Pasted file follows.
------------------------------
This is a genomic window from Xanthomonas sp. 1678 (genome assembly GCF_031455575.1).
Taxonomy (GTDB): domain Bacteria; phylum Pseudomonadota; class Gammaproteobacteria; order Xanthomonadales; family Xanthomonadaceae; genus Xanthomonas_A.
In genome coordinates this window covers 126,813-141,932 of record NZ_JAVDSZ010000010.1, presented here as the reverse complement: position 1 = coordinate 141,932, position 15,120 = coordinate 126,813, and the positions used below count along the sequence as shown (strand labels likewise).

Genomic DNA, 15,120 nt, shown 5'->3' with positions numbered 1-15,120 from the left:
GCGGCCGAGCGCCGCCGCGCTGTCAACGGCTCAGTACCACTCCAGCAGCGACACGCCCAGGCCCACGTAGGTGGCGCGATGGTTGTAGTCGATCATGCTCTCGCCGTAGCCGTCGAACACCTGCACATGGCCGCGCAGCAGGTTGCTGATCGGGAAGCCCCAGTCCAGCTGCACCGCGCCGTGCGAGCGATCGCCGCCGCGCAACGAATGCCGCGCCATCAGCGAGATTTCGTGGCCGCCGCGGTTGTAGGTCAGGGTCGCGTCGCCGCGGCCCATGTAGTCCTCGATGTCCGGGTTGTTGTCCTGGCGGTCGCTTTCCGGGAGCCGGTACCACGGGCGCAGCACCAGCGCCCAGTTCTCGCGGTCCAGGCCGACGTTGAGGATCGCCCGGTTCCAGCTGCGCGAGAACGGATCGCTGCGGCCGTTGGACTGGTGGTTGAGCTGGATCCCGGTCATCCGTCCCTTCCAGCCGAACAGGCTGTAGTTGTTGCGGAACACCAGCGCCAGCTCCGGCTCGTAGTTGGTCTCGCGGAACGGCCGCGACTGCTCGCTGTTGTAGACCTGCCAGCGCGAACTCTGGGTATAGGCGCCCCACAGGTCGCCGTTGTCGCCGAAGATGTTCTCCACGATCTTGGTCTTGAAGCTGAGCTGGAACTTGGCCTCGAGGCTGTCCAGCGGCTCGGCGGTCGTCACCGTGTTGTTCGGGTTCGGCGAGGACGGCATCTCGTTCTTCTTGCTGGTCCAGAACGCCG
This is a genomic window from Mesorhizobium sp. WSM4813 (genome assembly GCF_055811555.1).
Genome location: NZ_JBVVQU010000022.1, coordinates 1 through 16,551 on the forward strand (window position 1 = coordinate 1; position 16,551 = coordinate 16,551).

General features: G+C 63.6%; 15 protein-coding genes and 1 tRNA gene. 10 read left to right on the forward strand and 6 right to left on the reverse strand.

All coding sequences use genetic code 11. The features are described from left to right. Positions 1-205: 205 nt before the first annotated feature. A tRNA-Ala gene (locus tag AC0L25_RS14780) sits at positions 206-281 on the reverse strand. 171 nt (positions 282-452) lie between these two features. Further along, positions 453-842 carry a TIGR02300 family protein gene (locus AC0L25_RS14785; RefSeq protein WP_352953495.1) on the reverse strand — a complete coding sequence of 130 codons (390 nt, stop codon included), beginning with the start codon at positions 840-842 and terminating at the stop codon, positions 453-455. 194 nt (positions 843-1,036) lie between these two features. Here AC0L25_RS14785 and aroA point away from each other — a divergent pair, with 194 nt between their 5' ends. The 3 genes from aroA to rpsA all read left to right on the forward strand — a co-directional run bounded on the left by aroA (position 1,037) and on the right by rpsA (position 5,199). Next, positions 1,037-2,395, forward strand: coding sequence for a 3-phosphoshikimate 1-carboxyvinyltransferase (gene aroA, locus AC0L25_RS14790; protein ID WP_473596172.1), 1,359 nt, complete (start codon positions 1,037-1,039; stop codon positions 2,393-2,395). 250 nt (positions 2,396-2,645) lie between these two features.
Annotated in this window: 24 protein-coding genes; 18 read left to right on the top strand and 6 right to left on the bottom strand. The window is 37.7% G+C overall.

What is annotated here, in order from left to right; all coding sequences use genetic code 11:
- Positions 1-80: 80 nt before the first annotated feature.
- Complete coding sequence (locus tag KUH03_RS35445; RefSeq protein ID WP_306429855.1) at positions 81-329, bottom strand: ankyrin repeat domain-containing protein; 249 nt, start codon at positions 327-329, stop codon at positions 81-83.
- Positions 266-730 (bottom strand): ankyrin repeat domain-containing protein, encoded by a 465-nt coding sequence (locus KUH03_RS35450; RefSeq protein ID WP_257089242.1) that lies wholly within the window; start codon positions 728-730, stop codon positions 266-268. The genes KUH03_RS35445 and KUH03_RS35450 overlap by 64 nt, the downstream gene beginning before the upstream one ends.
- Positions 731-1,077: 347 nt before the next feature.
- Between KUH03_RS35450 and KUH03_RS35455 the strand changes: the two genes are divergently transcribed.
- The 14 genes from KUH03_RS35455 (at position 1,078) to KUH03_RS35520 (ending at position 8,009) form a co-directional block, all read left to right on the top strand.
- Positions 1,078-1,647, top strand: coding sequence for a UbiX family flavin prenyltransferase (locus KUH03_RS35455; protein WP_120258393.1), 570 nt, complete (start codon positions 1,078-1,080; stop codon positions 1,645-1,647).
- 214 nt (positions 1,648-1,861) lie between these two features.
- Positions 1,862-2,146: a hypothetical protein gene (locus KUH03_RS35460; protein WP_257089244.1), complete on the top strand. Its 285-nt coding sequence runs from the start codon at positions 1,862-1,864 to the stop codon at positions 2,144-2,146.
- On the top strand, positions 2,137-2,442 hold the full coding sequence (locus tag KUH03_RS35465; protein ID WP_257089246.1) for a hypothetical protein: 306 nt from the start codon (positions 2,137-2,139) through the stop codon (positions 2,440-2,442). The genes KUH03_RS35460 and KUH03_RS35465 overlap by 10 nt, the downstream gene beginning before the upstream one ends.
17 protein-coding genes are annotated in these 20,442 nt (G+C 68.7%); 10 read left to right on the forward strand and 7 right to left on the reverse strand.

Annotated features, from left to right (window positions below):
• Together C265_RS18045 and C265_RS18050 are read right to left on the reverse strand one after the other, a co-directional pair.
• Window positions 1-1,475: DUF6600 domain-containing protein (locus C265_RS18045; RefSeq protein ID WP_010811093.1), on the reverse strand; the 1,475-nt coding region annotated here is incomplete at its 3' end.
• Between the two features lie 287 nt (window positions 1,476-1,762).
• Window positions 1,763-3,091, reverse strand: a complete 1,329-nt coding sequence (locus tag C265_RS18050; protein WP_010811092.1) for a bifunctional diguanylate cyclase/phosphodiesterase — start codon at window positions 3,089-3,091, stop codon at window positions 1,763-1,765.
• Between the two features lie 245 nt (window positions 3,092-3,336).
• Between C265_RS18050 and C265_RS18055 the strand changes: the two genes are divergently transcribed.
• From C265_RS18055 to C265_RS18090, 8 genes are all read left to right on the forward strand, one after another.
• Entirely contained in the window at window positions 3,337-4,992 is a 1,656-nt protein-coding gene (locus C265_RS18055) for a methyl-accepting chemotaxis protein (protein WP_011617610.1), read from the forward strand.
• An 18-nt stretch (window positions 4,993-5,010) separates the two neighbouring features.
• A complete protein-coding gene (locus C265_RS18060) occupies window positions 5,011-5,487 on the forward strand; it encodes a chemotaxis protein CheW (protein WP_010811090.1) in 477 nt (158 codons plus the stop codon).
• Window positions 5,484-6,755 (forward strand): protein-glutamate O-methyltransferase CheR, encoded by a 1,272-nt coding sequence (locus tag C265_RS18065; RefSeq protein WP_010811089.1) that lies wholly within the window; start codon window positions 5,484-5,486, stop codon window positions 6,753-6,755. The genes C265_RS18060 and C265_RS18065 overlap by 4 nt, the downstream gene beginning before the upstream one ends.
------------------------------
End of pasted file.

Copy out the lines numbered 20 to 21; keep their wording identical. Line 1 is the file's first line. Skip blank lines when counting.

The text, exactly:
- Positions 1,862-2,146: a hypothetical protein gene (locus KUH03_RS35460; protein WP_257089244.1), complete on the top strand. Its 285-nt coding sequence runs from the start codon at positions 1,862-1,864 to the stop codon at positions 2,144-2,146.
- On the top strand, positions 2,137-2,442 hold the full coding sequence (locus tag KUH03_RS35465; protein ID WP_257089246.1) for a hypothetical protein: 306 nt from the start codon (positions 2,137-2,139) through the stop codon (positions 2,440-2,442). The genes KUH03_RS35460 and KUH03_RS35465 overlap by 10 nt, the downstream gene beginning before the upstream one ends.